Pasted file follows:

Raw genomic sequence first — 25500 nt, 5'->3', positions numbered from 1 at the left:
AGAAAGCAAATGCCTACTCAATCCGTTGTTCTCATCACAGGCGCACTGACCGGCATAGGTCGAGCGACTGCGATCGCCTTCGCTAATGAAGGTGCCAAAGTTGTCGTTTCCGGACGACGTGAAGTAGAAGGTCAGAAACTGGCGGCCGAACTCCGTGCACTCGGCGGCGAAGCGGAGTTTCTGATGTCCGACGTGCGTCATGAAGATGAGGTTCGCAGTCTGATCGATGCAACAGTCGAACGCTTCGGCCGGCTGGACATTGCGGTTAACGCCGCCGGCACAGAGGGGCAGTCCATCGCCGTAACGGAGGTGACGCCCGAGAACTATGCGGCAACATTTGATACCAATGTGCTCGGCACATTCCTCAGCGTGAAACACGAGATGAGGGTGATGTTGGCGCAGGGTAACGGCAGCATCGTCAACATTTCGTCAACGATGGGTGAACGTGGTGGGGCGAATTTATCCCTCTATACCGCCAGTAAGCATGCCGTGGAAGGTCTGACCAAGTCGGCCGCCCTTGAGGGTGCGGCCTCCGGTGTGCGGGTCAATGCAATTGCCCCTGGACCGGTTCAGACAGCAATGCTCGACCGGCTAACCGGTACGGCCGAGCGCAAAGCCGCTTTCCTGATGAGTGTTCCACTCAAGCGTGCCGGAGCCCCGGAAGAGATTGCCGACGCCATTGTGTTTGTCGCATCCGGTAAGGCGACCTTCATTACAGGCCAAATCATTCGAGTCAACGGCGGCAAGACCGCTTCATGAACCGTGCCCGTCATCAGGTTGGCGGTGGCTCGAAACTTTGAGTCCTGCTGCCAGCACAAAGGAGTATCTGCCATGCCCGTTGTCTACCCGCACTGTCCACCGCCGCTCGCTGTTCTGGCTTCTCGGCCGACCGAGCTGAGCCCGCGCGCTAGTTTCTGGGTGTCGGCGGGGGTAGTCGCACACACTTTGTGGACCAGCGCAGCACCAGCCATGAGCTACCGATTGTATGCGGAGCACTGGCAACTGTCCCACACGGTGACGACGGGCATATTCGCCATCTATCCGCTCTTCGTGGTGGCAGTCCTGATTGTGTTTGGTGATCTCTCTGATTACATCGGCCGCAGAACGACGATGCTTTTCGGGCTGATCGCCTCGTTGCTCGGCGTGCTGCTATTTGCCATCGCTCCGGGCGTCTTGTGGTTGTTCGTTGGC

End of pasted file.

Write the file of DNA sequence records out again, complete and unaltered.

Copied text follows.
Raw genomic sequence first — 25500 nt, 5'->3', positions numbered from 1 at the left:
AGAAAGCAAATGCCTACTCAATCCGTTGTTCTCATCACAGGCGCACTGACCGGCATAGGTCGAGCGACTGCGATCGCCTTCGCTAATGAAGGTGCCAAAGTTGTCGTTTCCGGACGACGTGAAGTAGAAGGTCAGAAACTGGCGGCCGAACTCCGTGCACTCGGCGGCGAAGCGGAGTTTCTGATGTCCGACGTGCGTCATGAAGATGAGGTTCGCAGTCTGATCGATGCAACAGTCGAACGCTTCGGCCGGCTGGACATTGCGGTTAACGCCGCCGGCACAGAGGGGCAGTCCATCGCCGTAACGGAGGTGACGCCCGAGAACTATGCGGCAACATTTGATACCAATGTGCTCGGCACATTCCTCAGCGTGAAACACGAGATGAGGGTGATGTTGGCGCAGGGTAACGGCAGCATCGTCAACATTTCGTCAACGATGGGTGAACGTGGTGGGGCGAATTTATCCCTCTATACCGCCAGTAAGCATGCCGTGGAAGGTCTGACCAAGTCGGCCGCCCTTGAGGGTGCGGCCTCCGGTGTGCGGGTCAATGCAATTGCCCCTGGACCGGTTCAGACAGCAATGCTCGACCGGCTAACCGGTACGGCCGAGCGCAAAGCCGCTTTCCTGATGAGTGTTCCACTCAAGCGTGCCGGAGCCCCGGAAGAGATTGCCGACGCCATTGTGTTTGTCGCATCCGGTAAGGCGACCTTCATTACAGGCCAAATCATTCGAGTCAACGGCGGCAAGACCGCTTCATGAACCGTGCCCGTCATCAGGTTGGCGGTGGCTCGAAACTTTGAGTCCTGCTGCCAGCACAAAGGAGTATCTGCCATGCCCGTTGTCTACCCGCACTGTCCACCGCCGCTCGCTGTTCTGGCTTCTCGGCCGACCGAGCTGAGCCCGCGCGCTAGTTTCTGGGTGTCGGCGGGGGTAGTCGCACACACTTTGTGGACCAGCGCAGCACCAGCCATGAGCTACCGATTGTATGCGGAGCACTGGCAACTGTCCCACACGGTGACGACGGGCATATTCGCCATCTATCCGCTCTTCGTGGTGGCAGTCCTGATTGTGTTTGGTGATCTCTCTGATTACATCGGCCGCAGAACGACGATGCTTTTCGGGCTGATCGCCTCGTTGCTCGGCGTGCTGCTATTTGCCATCGCTCCGGGCGTCTTGTGGTTGTTCGTTGGC